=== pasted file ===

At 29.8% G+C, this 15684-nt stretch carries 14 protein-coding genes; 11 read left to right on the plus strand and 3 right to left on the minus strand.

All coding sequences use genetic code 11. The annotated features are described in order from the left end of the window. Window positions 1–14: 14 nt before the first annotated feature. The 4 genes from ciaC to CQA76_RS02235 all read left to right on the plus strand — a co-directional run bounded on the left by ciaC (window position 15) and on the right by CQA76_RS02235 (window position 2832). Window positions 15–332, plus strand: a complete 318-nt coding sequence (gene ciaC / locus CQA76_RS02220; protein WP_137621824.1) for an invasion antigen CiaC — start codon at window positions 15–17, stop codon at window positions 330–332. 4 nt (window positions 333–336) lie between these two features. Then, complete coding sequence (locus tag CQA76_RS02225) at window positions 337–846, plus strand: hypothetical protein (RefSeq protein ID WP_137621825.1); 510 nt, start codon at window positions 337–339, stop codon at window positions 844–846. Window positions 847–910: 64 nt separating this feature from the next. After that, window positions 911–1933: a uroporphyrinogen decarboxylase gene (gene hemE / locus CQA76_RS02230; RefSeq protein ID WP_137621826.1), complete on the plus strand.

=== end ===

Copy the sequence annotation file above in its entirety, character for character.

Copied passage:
At 29.8% G+C, this 15684-nt stretch carries 14 protein-coding genes; 11 read left to right on the plus strand and 3 right to left on the minus strand.

All coding sequences use genetic code 11. The annotated features are described in order from the left end of the window. Window positions 1–14: 14 nt before the first annotated feature. The 4 genes from ciaC to CQA76_RS02235 all read left to right on the plus strand — a co-directional run bounded on the left by ciaC (window position 15) and on the right by CQA76_RS02235 (window position 2832). Window positions 15–332, plus strand: a complete 318-nt coding sequence (gene ciaC / locus CQA76_RS02220; protein WP_137621824.1) for an invasion antigen CiaC — start codon at window positions 15–17, stop codon at window positions 330–332. 4 nt (window positions 333–336) lie between these two features. Then, complete coding sequence (locus tag CQA76_RS02225) at window positions 337–846, plus strand: hypothetical protein (RefSeq protein ID WP_137621825.1); 510 nt, start codon at window positions 337–339, stop codon at window positions 844–846. Window positions 847–910: 64 nt separating this feature from the next. After that, window positions 911–1933: a uroporphyrinogen decarboxylase gene (gene hemE / locus CQA76_RS02230; RefSeq protein ID WP_137621826.1), complete on the plus strand.